An Elegant Symmetry – Daily Reckoning Australia

An Elegant Symmetry

Dear Reader,

We are enjoying the elegant symmetry of real life.

‘Dollar Soars to 20-year High as Investors Bet on Fed Moves’, says the headline on page seven of Saturday’s Financial Times.

Meanwhile, on page 11 comes this news: ‘Yen Slides to 20-Year Low as BoJ Rejects Higher Rates’.

As ye sow, so do ye reap. What goes up must come down. For every action there is an equal and opposite reaction.

That kind of thing.

We are also basking in the rare glow of being proven right. Inflation has arrived. And the beginning of a recession. And as we saw earlier in the week, the techy high-flyers that did ride so high…doth dismount.

Yes, dear reader. It doesn’t happen very often. We warned for years that spending money you don’t have will bring inflation…and that inflation will bring recession. But it’s like being nice to your grandparents. It takes a lifetime — until you become a grandparent yourself — before you appreciate its importance.

Painful contractions

On Wednesday, the US reported that the economy is now going backwards. Business Insider with details:

The US economy contracted for the first time since the early days of the pandemic as historic inflation crashed into the otherwise strong recovery.

The country’s gross domestic product shrank at an annualized rate of 1.4% through the first quarter of the year, the Commerce Department said Thursday morning. Economists surveyed by Bloomberg held a median estimate of 1.1% growth over the period. The print shows the recovery slowing massively from the 6.9% rate seen through the fourth quarter.

Naturally, the Biden Team didn’t see the downturn coming. They hadn’t seen inflation coming either. It’s amazing that they can cross Pennsylvania Avenue without getting run over; they see nothing coming. But they keep a bag of fraudulent explanations at the ready, just in case. Bloomberg:

President Joe Biden blamed the first contraction of the U.S. economy since 2020 on “technical factors,” saying that employment, consumer spending and investment all remain strong.

“The American economy powered by working families continues to be resilient in the face of historic challenges,” Biden said in a statement. “While last quarter’s growth estimate was affected by technical factors, the United States confronts the challenges of COVID-19 around the world, Putin’s unprovoked invasion of Ukraine, and global inflation from a position of strength.”

The contraction came as a surprise, as economic forecasts projected growth of roughly 1%, presenting a fresh challenge for Biden and Democrats heading into the November midterm elections.

There was nothing ‘technical’ about it. People have less money to spend (the gimmie/stimmies are running out). And wages are rising about three percentage points behind inflation — leaving people with less purchasing power. When people have less to spend, they spend less. And since spending is 70% of GDP, you should expect the economy to contract when spending goes down.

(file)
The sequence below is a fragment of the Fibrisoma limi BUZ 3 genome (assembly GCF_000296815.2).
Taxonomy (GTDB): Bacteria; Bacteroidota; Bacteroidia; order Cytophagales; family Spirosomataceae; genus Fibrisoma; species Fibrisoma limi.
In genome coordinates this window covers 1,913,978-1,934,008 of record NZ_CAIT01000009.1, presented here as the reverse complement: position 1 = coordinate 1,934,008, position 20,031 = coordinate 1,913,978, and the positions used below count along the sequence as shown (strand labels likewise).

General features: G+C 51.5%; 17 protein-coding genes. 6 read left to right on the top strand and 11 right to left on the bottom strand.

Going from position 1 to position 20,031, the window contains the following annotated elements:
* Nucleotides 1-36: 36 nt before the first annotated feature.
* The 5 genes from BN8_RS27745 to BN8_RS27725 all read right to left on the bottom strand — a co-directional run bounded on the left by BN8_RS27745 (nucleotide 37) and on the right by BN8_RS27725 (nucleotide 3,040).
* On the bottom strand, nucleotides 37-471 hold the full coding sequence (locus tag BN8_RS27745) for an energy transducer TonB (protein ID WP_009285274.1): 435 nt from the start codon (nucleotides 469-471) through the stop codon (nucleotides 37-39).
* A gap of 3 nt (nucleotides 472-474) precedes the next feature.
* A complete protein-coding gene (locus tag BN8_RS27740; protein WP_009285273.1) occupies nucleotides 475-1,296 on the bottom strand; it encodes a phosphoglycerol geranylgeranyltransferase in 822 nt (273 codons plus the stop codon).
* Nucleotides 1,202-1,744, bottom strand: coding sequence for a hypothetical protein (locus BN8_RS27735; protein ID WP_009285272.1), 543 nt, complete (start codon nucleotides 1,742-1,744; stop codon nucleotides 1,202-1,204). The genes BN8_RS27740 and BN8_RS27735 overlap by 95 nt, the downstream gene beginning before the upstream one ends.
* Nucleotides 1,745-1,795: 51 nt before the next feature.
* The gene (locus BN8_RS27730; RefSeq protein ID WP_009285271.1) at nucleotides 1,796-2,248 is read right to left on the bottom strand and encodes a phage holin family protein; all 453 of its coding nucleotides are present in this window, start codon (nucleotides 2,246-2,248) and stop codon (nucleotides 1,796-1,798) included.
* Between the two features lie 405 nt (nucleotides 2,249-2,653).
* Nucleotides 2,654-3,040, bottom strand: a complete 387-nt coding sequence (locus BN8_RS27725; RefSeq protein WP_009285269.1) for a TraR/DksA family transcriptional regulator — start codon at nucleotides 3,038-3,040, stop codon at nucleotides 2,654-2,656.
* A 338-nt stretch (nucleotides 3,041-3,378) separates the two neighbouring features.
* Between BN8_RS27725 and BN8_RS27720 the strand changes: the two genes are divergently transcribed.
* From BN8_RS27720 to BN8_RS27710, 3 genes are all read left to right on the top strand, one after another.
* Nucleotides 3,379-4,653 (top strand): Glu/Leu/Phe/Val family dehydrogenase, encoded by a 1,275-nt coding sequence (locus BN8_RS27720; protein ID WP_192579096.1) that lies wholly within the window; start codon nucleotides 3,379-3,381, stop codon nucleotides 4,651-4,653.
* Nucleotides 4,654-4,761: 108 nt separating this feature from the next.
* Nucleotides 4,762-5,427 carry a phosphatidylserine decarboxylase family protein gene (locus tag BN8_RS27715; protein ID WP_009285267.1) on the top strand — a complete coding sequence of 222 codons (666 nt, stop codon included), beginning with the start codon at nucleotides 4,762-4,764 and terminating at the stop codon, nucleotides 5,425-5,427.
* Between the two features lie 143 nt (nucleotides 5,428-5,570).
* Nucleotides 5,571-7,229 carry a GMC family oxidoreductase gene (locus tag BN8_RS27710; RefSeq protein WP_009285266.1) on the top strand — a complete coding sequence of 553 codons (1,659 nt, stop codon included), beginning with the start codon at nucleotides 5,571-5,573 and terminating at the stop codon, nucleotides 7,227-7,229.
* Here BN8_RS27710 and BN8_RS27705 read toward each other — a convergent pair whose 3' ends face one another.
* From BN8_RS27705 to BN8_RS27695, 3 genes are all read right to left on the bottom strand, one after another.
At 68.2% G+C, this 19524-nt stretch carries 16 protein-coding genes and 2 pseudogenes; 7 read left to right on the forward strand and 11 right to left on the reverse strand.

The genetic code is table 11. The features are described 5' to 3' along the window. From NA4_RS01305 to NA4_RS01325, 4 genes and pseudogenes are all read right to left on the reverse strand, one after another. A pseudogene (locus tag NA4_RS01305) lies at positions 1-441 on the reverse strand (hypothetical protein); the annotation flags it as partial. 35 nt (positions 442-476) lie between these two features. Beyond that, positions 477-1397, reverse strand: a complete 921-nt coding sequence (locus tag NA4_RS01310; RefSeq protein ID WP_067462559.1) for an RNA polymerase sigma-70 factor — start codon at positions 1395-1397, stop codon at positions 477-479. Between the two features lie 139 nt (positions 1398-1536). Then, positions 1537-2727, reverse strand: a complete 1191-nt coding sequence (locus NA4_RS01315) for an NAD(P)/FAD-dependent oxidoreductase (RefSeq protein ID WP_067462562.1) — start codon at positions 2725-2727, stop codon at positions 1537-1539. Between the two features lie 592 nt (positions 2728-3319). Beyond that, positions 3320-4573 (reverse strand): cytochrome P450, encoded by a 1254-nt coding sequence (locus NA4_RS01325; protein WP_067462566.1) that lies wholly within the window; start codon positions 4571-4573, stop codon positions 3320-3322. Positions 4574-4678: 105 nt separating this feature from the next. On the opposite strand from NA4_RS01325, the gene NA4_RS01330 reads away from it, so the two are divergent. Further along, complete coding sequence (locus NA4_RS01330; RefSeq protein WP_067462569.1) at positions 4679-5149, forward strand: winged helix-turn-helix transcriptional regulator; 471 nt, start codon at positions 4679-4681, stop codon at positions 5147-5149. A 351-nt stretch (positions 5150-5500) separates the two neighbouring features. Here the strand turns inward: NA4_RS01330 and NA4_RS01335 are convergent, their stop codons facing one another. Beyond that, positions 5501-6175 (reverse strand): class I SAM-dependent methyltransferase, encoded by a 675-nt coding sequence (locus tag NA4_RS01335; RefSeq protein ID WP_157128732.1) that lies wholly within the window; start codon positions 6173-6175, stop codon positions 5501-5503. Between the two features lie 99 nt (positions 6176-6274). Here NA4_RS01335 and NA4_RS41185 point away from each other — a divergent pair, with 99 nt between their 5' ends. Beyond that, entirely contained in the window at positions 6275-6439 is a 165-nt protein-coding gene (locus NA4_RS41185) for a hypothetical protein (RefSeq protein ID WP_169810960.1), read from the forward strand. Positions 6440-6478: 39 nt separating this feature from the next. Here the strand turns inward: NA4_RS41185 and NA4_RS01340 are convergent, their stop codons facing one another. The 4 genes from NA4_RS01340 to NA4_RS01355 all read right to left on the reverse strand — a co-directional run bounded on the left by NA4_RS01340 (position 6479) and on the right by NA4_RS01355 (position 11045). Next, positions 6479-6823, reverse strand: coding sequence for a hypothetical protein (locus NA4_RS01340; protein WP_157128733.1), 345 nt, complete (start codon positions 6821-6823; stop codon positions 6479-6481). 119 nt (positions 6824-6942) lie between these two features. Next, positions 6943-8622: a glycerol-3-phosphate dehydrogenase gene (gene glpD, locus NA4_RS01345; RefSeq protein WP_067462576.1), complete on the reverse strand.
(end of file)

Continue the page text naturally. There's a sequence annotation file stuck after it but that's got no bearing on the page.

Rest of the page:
Nor was there anything surprising about it. Economists at several leading banks — along with former Treasury Secretary Larry Summers — have all said a recession is inevitable.

It’s not magic. It’s not luck. It’s just symmetry. The Fed jazzed up the economy. Now, it’s turning down the music.

On the obverse

Meanwhile, instead of dialling back inflation, the Japanese are turning up the knob — to 11.

CNBC elaborates:

The Bank of Japan said on Wednesday it has decided to offer to buy an unlimited amount of 10-year Japanese government bonds (JGB) at 0.25%, in its third move to defend its yield target since February.

The rise in yields comes as the yen weakens sharply to two-decade lows against the U.S. dollar, forcing markets to test the central bank’s commitment to its super easy yield-curve-control policy.

What a marvellous experiment! What a learning opportunity! It’s ‘inflate or die’ for central banks all over the world. The Japanese, bless their hearts, are going with ‘inflate’. The yen rises as they signal that they’ll let the yen die rather than give up their goofy bond-buying program.

For now, at least, the Fed is taking the opposite side of the bet. It says it will take away the punchbowl; the party will die. Already, the Dow is off 8% for the year. The Nasdaq — where the high-flying techs are — is down 20%. These indices disguise the real damage. The average meat-and-potatoes stock is down some 40%. But the dollar —anticipating higher interest rates — is rising. Bloomberg:

The ascendant U.S. dollar headed for its best month in a decade, as renewed yen selling cemented the greenback’s strength against major peers. A Bloomberg gauge of the greenback climbed to its highest level in nearly two years and has risen 4.5% this month, set for its best performance since May 2012. The dollar extended gains versus the yen, hitting a two-decade high, after the Bank of Japan kept interest rates at rock-bottom levels and defended its easy monetary policy. That contrasts with a Federal Reserve that has signaled aggressive rate hikes to combat inflation.

What will happen next? Who will be the winner? Who will flinch first? The Bank of Japan or the Fed? Will the Fed be able to stick to its ‘tightening’ program? Or will the Bank of Japan be forced to commit hari-kari, a kind of central bank ritual suicide, in which it atones for 30 years of jackass manipulation?

Tune in tomorrow…


Dan Denning Signature

Bill Bonner,
For The Daily Reckoning Australia

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